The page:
Survey reveals Metro Tasmania bus drivers are threatened at work


Thursday, 10 March, 2022


Survey reveals Metro Tasmania bus drivers are threatened at work

A survey of over 100 Metro Tasmania bus drivers has found that seven in 10 drivers have been threatened while working, while 98% of drivers have been verbally abused. The survey revealed that 67% of operators believe Metro doesn’t take their safety seriously, while 91% believe the safety culture has not improved in the past five years.

Half of the drivers surveyed were either very likely or somewhat likely to resign, with the main reasons for the high levels of resignation from Metro being safety (76%), wages (73%), rosters (65%), and COVID-19 (8%, often blamed by management). The survey also found that lifetime bans for repeat offenders (74%), more Transit Officers on identified problem routes (72%) and temporary suspension of services on routes subject to repeated violent offences (70%) were the highest rating measures to improve safety. Additionally, 67% of survey respondents had no confidence in current management to run Metro, while 24% were unsure and 9% reported having confidence in Metro Tasmania.

The survey found that 71% of respondents felt their confidence in the ability of management had deteriorated in the past 12 months (somewhat and greatly combined). RTBU Tasmania Secretary Ric Bean said the results of the survey are “shocking but not surprising”, as violent and antisocial behaviour on public transport services is getting out of control.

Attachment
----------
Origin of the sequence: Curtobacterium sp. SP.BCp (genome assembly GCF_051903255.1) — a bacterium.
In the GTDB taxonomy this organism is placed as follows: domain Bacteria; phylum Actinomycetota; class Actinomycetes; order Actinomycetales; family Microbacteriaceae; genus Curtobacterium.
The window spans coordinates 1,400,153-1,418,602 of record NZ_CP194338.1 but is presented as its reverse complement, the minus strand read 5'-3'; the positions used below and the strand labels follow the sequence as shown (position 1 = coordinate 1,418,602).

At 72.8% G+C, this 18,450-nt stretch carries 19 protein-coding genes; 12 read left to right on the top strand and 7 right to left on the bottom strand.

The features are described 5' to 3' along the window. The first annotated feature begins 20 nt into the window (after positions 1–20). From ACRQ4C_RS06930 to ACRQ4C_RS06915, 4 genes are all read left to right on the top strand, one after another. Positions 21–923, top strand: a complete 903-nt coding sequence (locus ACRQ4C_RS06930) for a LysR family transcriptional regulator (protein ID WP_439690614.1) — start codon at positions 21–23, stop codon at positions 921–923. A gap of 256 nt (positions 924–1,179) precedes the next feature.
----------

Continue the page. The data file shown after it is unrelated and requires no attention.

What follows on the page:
“It’s not fair on drivers, and it’s not fair on passengers. These problems are statewide, and they require urgent attention from Metro management and the state government. Our members have had a gutful. Already we have seen many bus drivers leave the industry because conditions are so bad, and concerningly half of the members we surveyed are considering resigning. Congestion on roads is getting worse, but we can’t expect people to switch from their cars to public transport if they are worried about their safety,” Bean said.

Image credit: ©stock.adobe.com/au/Monkey Business

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